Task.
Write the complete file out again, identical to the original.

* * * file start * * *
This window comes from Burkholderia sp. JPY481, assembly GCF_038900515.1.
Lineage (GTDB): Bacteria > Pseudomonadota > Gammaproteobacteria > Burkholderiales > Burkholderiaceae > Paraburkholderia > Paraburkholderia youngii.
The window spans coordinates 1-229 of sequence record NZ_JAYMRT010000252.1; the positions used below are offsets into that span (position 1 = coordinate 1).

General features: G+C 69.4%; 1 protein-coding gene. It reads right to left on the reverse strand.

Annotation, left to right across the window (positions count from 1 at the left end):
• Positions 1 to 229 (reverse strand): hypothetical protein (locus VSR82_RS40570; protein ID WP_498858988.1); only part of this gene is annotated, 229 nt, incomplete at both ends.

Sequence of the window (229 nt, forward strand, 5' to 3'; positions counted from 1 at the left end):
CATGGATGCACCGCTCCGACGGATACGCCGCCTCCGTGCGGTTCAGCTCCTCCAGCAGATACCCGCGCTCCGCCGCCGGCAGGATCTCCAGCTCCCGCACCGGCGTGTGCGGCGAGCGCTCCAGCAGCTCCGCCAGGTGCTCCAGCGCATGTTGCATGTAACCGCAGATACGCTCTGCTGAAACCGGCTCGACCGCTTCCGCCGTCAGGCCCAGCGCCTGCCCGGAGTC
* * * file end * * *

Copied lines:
This window comes from Burkholderia sp. JPY481, assembly GCF_038900515.1.
Lineage (GTDB): Bacteria > Pseudomonadota > Gammaproteobacteria > Burkholderiales > Burkholderiaceae > Paraburkholderia > Paraburkholderia youngii.
The window spans coordinates 1-229 of sequence record NZ_JAYMRT010000252.1; the positions used below are offsets into that span (position 1 = coordinate 1).

General features: G+C 69.4%; 1 protein-coding gene. It reads right to left on the reverse strand.

Annotation, left to right across the window (positions count from 1 at the left end):
• Positions 1 to 229 (reverse strand): hypothetical protein (locus VSR82_RS40570; protein ID WP_498858988.1); only part of this gene is annotated, 229 nt, incomplete at both ends.

Sequence of the window (229 nt, forward strand, 5' to 3'; positions counted from 1 at the left end):
CATGGATGCACCGCTCCGACGGATACGCCGCCTCCGTGCGGTTCAGCTCCTCCAGCAGATACCCGCGCTCCGCCGCCGGCAGGATCTCCAGCTCCCGCACCGGCGTGTGCGGCGAGCGCTCCAGCAGCTCCGCCAGGTGCTCCAGCGCATGTTGCATGTAACCGCAGATACGCTCTGCTGAAACCGGCTCGACCGCTTCCGCCGTCAGGCCCAGCGCCTGCCCGGAGTC